Eric Clapton's Unplugged Destinations
To honor music legend Eric Clapton, we’ve put together a list of the most iconic destinations that helped cement the guitar god’s place in rock ’n’ roll history.
A Star Is Born
Born to 16-year-old Patricia Clapton on March 30, 1945, Eric “Slowhand” Clapton grew up in the English town of Ripley, Surrey. Too young to look after Eric on her own after his 24-year-old soldier father defected back to Canada, Patricia turned to her mother, Rose, and Rose’s second husband, Jack Clapp, to raise her son.
Did You Know? Until age 9, Eric believed that his mother was actually his sister.960 1280
London's West End
Intrigued by the blues at an early age after hearing records by B.B. King and Buddy Guy — among others — Eric learned to play guitar as a young teenager, receiving his first instrument at 13. He spent the next couple of years busking around London’s West End and the suburbs of Richmond and Kingston, trying to make a name for himself.
Did You Know? In 2000, Clapton released the certified multiplatinum album Riding With the King with one of his idols, blues legend B.B. King.960 1280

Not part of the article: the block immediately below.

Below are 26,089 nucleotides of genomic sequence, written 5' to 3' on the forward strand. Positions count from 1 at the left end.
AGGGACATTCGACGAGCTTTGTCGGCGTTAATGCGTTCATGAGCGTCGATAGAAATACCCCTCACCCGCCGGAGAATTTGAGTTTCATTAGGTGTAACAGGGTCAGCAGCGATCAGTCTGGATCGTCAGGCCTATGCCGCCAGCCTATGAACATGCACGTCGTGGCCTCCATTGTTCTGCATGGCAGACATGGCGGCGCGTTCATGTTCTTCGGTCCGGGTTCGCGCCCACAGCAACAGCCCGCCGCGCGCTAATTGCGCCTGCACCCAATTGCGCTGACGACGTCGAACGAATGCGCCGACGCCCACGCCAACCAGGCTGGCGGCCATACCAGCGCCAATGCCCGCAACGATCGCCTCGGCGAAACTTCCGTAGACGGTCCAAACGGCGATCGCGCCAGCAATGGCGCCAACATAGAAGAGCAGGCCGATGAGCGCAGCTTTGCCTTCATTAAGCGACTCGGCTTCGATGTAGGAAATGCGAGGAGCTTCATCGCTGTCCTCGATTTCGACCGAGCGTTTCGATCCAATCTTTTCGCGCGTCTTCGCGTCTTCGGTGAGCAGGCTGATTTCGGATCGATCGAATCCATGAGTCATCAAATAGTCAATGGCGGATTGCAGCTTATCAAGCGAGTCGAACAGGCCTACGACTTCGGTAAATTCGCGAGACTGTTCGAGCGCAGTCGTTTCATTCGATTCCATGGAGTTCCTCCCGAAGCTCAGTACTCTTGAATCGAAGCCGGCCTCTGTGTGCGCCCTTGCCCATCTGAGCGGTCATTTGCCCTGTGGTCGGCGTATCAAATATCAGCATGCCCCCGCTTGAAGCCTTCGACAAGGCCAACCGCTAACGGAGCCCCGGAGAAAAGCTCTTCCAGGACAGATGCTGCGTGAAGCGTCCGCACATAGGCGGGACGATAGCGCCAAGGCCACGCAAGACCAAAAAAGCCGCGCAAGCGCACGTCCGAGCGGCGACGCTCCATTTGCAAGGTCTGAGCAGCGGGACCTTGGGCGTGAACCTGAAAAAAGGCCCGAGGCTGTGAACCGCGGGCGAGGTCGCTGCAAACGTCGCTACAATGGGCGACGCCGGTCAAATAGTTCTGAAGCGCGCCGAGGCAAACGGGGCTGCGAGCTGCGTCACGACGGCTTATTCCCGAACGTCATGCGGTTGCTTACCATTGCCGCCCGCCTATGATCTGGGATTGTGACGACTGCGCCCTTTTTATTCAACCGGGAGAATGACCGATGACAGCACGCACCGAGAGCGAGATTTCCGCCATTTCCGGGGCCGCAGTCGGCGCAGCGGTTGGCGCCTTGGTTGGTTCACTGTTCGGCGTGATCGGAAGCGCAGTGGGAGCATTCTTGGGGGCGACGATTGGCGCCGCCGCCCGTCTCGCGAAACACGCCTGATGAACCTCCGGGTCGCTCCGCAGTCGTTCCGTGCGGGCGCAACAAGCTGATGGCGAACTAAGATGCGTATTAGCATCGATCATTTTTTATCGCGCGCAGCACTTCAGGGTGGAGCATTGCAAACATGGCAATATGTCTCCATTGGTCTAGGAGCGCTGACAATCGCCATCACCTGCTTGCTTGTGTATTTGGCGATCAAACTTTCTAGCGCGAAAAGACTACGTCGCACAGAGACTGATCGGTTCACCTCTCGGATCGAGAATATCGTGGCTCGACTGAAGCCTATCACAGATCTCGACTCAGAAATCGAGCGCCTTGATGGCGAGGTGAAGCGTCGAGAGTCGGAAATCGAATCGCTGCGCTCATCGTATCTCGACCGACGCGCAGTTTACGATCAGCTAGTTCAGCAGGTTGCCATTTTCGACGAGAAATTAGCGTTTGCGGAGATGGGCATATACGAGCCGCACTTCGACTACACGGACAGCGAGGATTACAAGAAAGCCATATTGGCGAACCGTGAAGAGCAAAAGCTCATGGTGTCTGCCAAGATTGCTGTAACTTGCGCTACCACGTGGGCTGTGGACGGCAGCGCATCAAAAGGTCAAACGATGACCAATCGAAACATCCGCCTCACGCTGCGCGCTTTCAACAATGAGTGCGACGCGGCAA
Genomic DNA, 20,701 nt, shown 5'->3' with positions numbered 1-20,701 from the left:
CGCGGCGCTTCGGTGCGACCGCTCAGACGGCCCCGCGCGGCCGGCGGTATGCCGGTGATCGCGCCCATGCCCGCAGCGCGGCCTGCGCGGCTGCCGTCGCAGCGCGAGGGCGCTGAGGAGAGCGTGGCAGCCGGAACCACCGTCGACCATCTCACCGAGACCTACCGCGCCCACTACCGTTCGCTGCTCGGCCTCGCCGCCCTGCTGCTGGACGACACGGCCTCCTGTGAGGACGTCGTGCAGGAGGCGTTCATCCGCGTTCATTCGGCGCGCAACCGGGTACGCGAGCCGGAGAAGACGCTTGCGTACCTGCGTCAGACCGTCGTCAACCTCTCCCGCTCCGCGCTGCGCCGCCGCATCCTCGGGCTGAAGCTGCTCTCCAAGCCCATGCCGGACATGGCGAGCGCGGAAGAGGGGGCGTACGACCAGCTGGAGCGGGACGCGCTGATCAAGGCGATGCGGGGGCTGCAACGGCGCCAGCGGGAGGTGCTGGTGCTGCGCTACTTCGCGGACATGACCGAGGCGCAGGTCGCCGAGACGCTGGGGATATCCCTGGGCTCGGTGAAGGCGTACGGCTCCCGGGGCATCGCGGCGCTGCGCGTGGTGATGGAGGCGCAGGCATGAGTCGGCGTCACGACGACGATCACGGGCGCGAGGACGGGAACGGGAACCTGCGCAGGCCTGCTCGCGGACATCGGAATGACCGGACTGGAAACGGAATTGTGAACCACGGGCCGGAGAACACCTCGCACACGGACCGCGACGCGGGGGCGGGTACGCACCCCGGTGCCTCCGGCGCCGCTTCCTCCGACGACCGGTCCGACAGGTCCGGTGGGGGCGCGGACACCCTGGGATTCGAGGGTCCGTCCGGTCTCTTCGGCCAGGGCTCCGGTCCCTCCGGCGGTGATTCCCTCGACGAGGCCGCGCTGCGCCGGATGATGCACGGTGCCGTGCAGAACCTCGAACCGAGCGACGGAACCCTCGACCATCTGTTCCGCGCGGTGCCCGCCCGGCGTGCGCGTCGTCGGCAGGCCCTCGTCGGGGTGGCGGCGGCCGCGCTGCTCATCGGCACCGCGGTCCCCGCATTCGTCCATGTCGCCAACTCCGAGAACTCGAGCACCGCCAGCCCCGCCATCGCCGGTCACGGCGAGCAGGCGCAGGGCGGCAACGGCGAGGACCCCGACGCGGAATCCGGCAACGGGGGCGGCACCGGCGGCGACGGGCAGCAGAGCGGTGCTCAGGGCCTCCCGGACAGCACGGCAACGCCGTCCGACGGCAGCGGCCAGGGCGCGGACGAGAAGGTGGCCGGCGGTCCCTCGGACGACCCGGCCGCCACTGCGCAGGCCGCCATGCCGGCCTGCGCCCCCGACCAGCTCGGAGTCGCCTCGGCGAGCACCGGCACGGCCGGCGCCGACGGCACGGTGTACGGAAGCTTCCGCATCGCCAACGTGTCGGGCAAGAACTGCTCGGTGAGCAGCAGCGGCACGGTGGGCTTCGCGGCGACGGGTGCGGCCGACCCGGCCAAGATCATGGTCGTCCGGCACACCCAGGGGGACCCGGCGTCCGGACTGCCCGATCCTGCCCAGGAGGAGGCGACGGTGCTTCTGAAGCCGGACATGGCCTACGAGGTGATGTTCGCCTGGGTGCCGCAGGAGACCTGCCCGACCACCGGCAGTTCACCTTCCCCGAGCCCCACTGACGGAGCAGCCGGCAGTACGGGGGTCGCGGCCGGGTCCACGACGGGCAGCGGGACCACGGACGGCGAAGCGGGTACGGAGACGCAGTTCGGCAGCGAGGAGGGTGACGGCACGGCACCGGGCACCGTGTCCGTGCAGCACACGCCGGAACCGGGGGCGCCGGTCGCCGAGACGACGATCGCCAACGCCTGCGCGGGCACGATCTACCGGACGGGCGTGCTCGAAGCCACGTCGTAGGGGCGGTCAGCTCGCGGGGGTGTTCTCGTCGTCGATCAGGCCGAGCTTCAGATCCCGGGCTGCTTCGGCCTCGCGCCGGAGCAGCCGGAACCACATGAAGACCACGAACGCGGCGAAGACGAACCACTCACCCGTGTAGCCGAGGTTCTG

At age 17, after working alongside his grandfather as a bricklayer, Eric turned his full attention to music, earning his reputation by playing with local bands including the Roosters and Casey Jones & the Engineers. However, it wasn’t until October 1963 that Eric cultivated his style and became known as the best R&B guitar player on the English pub circuit, joining Keith Relf, Paul Samwell-Smith, Jim McCarty and Chris Dreja as a member of the Yardbirds.
Did You Know? Eric got the nickname "Slowhand" from the Yardbirds’ manager, because when he would break a string, he would stay on stage to fix it and receive a slow handclap from the crowd.960 1280